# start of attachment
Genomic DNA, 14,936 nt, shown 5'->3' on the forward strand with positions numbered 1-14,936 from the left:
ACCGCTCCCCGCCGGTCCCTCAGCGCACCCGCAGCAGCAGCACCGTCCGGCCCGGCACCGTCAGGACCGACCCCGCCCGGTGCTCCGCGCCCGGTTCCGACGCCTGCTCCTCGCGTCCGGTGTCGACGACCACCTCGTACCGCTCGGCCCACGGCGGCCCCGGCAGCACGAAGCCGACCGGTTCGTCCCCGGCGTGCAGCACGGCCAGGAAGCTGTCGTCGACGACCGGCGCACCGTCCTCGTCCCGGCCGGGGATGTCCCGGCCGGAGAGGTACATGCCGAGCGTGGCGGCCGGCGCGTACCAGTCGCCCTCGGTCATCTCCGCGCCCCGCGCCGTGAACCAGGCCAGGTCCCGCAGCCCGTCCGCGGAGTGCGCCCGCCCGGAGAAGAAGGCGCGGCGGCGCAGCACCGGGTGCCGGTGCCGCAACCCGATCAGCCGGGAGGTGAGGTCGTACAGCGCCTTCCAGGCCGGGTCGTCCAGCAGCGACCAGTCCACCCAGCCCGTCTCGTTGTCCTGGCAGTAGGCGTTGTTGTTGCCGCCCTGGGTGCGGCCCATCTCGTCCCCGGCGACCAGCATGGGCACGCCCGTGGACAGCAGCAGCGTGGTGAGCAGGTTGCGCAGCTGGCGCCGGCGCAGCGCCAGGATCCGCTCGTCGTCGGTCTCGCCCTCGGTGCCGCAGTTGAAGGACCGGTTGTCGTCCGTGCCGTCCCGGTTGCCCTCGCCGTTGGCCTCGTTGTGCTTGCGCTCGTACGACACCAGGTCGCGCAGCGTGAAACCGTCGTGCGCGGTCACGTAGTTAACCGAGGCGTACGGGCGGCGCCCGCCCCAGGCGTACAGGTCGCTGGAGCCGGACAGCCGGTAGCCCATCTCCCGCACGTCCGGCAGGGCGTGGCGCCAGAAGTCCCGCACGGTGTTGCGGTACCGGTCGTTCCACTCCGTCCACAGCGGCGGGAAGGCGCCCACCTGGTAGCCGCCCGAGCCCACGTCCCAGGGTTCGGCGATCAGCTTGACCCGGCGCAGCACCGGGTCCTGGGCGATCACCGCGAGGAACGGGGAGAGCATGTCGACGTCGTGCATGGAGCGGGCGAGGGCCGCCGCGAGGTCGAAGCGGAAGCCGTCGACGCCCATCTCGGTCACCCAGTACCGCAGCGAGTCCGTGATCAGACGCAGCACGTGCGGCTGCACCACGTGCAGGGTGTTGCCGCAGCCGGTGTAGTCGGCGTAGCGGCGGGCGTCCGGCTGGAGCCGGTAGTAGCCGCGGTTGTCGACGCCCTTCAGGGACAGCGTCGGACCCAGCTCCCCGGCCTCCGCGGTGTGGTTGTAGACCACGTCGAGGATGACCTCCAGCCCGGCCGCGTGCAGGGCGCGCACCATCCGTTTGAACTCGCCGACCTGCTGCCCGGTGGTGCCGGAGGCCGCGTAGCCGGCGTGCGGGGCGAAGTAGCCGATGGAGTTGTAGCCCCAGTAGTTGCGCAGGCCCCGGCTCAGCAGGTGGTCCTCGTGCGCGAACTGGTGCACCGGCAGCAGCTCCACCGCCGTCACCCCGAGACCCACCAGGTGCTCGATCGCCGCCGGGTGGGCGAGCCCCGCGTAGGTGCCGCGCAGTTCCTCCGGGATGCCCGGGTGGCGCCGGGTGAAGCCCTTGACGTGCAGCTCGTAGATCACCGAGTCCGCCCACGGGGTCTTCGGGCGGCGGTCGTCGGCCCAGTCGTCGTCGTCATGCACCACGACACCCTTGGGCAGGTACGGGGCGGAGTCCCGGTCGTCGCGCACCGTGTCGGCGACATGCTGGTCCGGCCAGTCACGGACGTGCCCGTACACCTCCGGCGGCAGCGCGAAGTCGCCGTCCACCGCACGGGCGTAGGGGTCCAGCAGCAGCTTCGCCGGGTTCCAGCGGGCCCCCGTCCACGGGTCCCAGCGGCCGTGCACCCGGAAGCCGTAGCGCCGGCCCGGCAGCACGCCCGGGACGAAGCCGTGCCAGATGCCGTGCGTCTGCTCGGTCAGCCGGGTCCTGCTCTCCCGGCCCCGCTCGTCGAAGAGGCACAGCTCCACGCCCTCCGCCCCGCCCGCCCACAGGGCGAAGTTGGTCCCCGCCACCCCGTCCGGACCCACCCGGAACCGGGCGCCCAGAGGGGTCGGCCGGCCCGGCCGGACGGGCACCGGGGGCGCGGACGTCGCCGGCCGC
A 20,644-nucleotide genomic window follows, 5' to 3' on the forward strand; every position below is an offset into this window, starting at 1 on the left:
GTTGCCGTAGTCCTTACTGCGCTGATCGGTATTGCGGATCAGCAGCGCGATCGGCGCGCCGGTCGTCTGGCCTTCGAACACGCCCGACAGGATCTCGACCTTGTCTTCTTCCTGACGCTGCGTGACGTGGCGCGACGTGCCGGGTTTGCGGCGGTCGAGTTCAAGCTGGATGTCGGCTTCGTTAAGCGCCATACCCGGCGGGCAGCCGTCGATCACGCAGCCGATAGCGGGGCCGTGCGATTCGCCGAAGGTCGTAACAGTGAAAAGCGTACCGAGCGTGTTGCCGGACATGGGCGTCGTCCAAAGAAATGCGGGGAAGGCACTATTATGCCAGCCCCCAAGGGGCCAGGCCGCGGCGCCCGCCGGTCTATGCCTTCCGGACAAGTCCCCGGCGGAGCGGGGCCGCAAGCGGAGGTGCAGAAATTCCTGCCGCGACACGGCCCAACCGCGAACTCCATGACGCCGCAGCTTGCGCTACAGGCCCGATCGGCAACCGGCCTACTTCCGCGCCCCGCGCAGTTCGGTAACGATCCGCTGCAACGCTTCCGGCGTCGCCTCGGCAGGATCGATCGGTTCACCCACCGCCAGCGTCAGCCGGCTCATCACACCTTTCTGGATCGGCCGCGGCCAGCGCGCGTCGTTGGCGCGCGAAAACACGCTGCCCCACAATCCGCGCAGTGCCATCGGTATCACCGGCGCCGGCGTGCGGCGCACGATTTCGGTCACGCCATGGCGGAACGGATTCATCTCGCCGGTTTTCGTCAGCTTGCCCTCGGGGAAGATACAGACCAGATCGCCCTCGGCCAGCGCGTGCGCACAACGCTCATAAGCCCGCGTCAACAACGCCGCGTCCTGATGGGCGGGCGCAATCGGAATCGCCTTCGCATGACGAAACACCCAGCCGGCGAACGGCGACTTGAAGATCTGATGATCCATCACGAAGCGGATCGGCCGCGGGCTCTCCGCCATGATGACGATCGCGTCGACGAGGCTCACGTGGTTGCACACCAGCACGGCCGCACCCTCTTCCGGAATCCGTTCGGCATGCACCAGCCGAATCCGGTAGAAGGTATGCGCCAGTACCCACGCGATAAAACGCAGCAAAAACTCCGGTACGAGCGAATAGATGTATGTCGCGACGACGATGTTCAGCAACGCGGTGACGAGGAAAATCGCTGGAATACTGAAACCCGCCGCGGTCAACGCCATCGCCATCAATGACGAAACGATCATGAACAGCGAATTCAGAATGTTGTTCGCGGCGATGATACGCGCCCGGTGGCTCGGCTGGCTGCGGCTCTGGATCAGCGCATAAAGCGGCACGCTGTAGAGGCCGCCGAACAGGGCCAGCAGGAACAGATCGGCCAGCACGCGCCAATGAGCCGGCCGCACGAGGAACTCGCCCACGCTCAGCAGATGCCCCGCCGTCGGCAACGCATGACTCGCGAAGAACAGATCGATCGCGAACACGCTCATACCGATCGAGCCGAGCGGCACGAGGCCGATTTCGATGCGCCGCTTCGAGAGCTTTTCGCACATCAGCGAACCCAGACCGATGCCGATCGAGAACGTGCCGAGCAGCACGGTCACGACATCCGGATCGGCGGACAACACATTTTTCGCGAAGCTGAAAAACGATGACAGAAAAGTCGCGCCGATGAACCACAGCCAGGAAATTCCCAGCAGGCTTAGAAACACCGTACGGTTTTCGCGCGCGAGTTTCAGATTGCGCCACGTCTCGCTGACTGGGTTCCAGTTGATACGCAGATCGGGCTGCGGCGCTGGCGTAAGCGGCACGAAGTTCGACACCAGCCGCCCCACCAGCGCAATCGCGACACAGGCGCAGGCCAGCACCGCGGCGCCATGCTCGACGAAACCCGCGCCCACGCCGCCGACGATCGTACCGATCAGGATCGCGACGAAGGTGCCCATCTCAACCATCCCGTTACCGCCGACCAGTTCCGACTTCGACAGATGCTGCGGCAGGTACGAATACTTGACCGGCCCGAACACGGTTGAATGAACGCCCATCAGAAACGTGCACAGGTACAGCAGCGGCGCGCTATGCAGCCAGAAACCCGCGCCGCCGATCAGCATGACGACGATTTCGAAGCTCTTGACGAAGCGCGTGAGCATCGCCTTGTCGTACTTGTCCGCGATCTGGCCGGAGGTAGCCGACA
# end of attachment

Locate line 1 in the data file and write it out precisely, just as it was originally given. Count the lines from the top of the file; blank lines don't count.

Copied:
Genomic DNA, 14,936 nt, shown 5'->3' on the forward strand with positions numbered 1-14,936 from the left: